Having established our terminology, let’s look at some of the more unusual varieties Colombian farmers have begun experimenting with.


Geisha is one of (if not the) most famous coffee variety! Geisha is a wild Ethiopian coffee which is now widely cultivated in Central America. It is thought to have originated in the western Ethiopian town of Gesha, which adds fuel to the debate about whether it should be called Gesha or Geisha. It was brought from Ethiopia via Tanzania to the Centro Agronómico Tropical de Investigación y Enseñanza (CATIE) in Costa Rica.

CATIE distributed the Geisha variety widely throughout Costa Rica and Panama, where it made its way to Boquete. It was made famous in 2005 by the Peterson family of Hacienda La Esmeralda. The world-wide craze and hype associated with this variety has helped to spread it right around the globe.


This coffee is thought to be a naturally occurring Brazilian hybrid. It is a cross between Maragogype (a natural mutation of Typica) and Caturra (a natural mutation of Bourbon). This variety is often found in Central America, particularly in Nicaragua and Guatemala. I’ve found it to be dynamic; the last few times I’ve cupped it at origin, it has clearly stood out.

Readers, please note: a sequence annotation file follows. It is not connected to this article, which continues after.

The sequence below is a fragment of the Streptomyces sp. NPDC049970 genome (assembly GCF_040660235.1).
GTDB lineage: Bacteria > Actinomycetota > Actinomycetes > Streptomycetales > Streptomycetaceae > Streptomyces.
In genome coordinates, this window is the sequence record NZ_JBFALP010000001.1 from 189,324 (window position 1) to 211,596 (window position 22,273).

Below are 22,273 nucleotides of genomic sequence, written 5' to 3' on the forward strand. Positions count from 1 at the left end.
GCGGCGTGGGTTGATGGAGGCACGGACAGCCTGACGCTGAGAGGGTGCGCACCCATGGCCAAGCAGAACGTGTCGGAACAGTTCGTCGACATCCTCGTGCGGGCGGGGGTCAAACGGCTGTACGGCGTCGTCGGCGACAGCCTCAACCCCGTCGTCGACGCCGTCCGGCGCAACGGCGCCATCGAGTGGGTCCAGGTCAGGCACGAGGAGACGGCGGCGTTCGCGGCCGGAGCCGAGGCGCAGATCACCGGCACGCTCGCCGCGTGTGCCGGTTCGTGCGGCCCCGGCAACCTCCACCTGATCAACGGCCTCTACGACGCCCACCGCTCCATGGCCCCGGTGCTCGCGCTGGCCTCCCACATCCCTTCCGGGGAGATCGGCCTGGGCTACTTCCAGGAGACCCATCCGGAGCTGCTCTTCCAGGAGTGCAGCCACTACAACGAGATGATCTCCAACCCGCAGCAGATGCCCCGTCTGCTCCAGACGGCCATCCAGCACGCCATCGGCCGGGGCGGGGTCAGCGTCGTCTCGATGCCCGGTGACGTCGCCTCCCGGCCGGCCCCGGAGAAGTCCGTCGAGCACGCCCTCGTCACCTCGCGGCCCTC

Tabi which means ‘good’ in the Guambiano (a native Colombian tribe) dialect, is a variety which can be aptly described as a cultivar. The Tabi variety is the result of many years of research done by Cenicafe, starting in the 1960’s. They have most recently arrived at a variety which is resistant to Coffee Leaf Rust, but which still results in quality in the cup. Cenicafe arrived at Tabi by crossing Typica, Bourbon and the Timor Hybrid. This variety was actually released back in 2002, but only seems to be gaining in popularity now.

Rodrigo Cortez, Tabi